Gulmohar on Hotstar is the Indian version of This Is Us that we didn't even realise we needed!

Sakshi Sharma
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Gulmohar on Hotstar

In all of this hustle and bustle, sometimes all you need is a soulful, warm and fuzzy film that feels like home and Gulmohar on Hotstar offers precisely that while taking you on an emotional ride!

In a time full of murder mysteries, thrillers, realist-socialist dramas, dark comedies, and much more there comes a time when you just want a breather. Something that is not too casual but also something that isn't too heavy to follow, something that just flows and touches your soul. If you've watched This Is Us, you know what I mean, and if you haven't, half your problems will be cured by this show with a good cry sesh. And just like This Is Us, Gulmohar on Hotstar does the same job for us while being a lot more relatable.

The joint family of Batras living in the suburbs of Delhi in a massive 31-year-old family home suddenly has to leave it in four days since the builders are planning to plow down all of these houses to make space for the new trend of high-rises. It's interesting to see how a family of three generations run by a matriarch crumbles down the walls of small homes made under a massive one just as they prepare to say goodbye to walls they have forever lived in. As they celebrate their last Holi together in this home, Kusum (Sharmila Tagore) plans to move to Pondicherry, Arun (Manoj Bajpayee) and Indira (Simran) have bought a penthouse in Gurgaon hoping that they live with all of their kids but their son Aditya (Suraj Sharma) with his wife Divya (Kaveri Seth) wants to move out into a space of his own. Their daughter Amrita (Utsavi Jha) and the security guards Jeetendar (Jatin Goswami), Param (Chandan Roy), and the maid Reshma (Santhy Balachandran) are struggling with issues of their own.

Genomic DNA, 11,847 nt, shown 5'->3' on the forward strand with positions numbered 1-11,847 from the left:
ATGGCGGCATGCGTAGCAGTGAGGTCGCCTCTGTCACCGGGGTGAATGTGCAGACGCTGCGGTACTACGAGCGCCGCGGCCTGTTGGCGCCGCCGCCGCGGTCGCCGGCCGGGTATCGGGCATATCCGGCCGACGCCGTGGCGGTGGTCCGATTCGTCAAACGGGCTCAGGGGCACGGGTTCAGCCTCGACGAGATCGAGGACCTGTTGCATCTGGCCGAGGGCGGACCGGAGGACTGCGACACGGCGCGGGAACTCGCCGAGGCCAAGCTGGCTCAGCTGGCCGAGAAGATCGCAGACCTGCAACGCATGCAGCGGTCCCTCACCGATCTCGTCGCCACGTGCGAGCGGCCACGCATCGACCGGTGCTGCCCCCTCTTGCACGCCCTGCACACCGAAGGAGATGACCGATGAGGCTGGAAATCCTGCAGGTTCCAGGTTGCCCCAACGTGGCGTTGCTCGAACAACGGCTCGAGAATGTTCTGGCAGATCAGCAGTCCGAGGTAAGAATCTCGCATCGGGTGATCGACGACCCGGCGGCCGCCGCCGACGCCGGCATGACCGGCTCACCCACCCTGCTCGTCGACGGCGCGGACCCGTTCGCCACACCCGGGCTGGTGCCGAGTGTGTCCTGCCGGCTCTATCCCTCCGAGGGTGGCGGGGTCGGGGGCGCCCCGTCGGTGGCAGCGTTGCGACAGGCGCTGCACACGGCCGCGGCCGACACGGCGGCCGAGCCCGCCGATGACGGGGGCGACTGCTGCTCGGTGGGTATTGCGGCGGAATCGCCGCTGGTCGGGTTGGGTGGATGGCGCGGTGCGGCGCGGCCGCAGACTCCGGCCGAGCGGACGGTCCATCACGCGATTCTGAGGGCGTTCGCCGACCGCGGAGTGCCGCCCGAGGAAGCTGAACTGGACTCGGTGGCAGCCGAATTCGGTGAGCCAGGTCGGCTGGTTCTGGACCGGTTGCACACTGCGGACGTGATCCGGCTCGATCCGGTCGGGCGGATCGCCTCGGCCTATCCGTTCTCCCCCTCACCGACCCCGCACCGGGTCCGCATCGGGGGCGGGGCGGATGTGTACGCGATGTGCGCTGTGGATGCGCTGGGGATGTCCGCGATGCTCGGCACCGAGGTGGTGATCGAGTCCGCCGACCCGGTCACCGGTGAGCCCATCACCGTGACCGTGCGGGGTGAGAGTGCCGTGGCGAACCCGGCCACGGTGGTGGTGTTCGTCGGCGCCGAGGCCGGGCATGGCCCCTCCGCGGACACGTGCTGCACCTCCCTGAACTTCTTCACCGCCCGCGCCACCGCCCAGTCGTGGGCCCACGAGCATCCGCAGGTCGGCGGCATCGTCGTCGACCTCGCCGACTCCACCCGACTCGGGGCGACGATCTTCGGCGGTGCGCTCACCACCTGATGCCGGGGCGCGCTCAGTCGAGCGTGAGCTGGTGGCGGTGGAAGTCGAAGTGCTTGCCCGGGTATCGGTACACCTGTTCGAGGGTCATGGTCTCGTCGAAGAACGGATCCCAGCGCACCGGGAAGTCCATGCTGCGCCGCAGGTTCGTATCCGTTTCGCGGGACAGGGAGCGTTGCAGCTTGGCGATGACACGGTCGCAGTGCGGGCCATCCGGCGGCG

Also Read: According to the Janta, Gulmohar felt like a warm hug!

The mellow poetic tone of the film is laced with reality

The best part of the film is that Rahul V Chittella knows what the direction and tonality of the film should be and portrays it with full confidence. With metaphoric soft frames by Eeshit Narain who has done a brilliant job on cinematography that flows so in sync with the film, on-point dialogues that are poetic yet so real by both Rahul V. Chittella and Arpita Mukherjee, exceptional production design by Mansi Dhruv Mehta who made me want the same house and costumes by Krish Khatri, and Sheetal Sharma who makes you fall in love with Indira's sarees, and theatre-like structure filmmaking with full clarity of the subject at hand, this film rarely falters and tugs at your heart. That's precisely why it reminds you of This Is Us.There is another connection too; the soulful melodic songs of this film are composed by none other than Siddhartha Khosla, the same person who gave the music for This Is Us! You can't help but fall in love with these tunes that are so rooted in Indian essence and work as a breath of fresh air amongst all the loud banging noise!

Irrespective of all the plot lines that we see in this one, right from adoption, parent-children relationships, relationship between spouses to a new love budding, the weakest one is the queer relationship which seems a little forced. The end definitely adds a flavourful fun twist though. I love how Gulmohar finds its balance and the sweet spot between poetry and reality, it's like mirroring our lives where sometimes our life is too real, and sometimes it feels so filmy. As soon as the film starts to feel too poetic, the brush of reality rushes in and blends in a perfect flavour with a touch of casual comedy here and there! Reshma's and Jeetu's romance starts in a Bollywood manner that we all love but the reality of the differences between them because of education or lack thereof makes it so worthwhile to watch.

Being a character-driven film